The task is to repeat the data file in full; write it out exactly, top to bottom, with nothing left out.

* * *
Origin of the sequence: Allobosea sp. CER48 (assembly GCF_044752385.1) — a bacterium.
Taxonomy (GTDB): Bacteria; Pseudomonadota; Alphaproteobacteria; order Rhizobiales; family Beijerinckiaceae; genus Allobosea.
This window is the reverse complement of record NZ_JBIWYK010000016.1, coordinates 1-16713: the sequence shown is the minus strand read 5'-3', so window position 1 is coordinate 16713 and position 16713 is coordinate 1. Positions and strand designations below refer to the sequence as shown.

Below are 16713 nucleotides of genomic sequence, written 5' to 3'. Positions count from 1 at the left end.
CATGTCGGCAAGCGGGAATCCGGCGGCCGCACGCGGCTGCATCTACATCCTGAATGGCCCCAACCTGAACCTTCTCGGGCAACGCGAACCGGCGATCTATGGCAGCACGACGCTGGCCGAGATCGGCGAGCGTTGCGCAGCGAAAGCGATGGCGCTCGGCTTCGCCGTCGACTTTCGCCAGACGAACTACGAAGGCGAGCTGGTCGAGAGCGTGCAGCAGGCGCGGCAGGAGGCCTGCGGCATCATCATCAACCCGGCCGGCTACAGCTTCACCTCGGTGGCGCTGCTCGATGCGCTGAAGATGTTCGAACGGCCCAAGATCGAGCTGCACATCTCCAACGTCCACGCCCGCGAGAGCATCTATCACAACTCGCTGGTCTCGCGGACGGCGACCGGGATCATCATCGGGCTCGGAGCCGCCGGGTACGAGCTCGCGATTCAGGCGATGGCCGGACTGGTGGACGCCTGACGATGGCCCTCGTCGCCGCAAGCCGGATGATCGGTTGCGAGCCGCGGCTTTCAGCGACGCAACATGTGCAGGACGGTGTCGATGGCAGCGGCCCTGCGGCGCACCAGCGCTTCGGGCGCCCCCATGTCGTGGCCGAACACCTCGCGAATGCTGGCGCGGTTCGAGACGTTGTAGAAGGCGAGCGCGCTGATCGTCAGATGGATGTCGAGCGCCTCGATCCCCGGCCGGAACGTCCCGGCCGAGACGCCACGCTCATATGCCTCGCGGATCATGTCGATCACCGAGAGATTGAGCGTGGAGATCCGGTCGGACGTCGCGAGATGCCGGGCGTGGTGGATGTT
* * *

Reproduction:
Origin of the sequence: Allobosea sp. CER48 (assembly GCF_044752385.1) — a bacterium.
Taxonomy (GTDB): Bacteria; Pseudomonadota; Alphaproteobacteria; order Rhizobiales; family Beijerinckiaceae; genus Allobosea.
This window is the reverse complement of record NZ_JBIWYK010000016.1, coordinates 1-16713: the sequence shown is the minus strand read 5'-3', so window position 1 is coordinate 16713 and position 16713 is coordinate 1. Positions and strand designations below refer to the sequence as shown.

Below are 16713 nucleotides of genomic sequence, written 5' to 3'. Positions count from 1 at the left end.
CATGTCGGCAAGCGGGAATCCGGCGGCCGCACGCGGCTGCATCTACATCCTGAATGGCCCCAACCTGAACCTTCTCGGGCAACGCGAACCGGCGATCTATGGCAGCACGACGCTGGCCGAGATCGGCGAGCGTTGCGCAGCGAAAGCGATGGCGCTCGGCTTCGCCGTCGACTTTCGCCAGACGAACTACGAAGGCGAGCTGGTCGAGAGCGTGCAGCAGGCGCGGCAGGAGGCCTGCGGCATCATCATCAACCCGGCCGGCTACAGCTTCACCTCGGTGGCGCTGCTCGATGCGCTGAAGATGTTCGAACGGCCCAAGATCGAGCTGCACATCTCCAACGTCCACGCCCGCGAGAGCATCTATCACAACTCGCTGGTCTCGCGGACGGCGACCGGGATCATCATCGGGCTCGGAGCCGCCGGGTACGAGCTCGCGATTCAGGCGATGGCCGGACTGGTGGACGCCTGACGATGGCCCTCGTCGCCGCAAGCCGGATGATCGGTTGCGAGCCGCGGCTTTCAGCGACGCAACATGTGCAGGACGGTGTCGATGGCAGCGGCCCTGCGGCGCACCAGCGCTTCGGGCGCCCCCATGTCGTGGCCGAACACCTCGCGAATGCTGGCGCGGTTCGAGACGTTGTAGAAGGCGAGCGCGCTGATCGTCAGATGGATGTCGAGCGCCTCGATCCCCGGCCGGAACGTCCCGGCCGAGACGCCACGCTCATATGCCTCGCGGATCATGTCGATCACCGAGAGATTGAGCGTGGAGATCCGGTCGGACGTCGCGAGATGCCGGGCGTGGTGGATGTT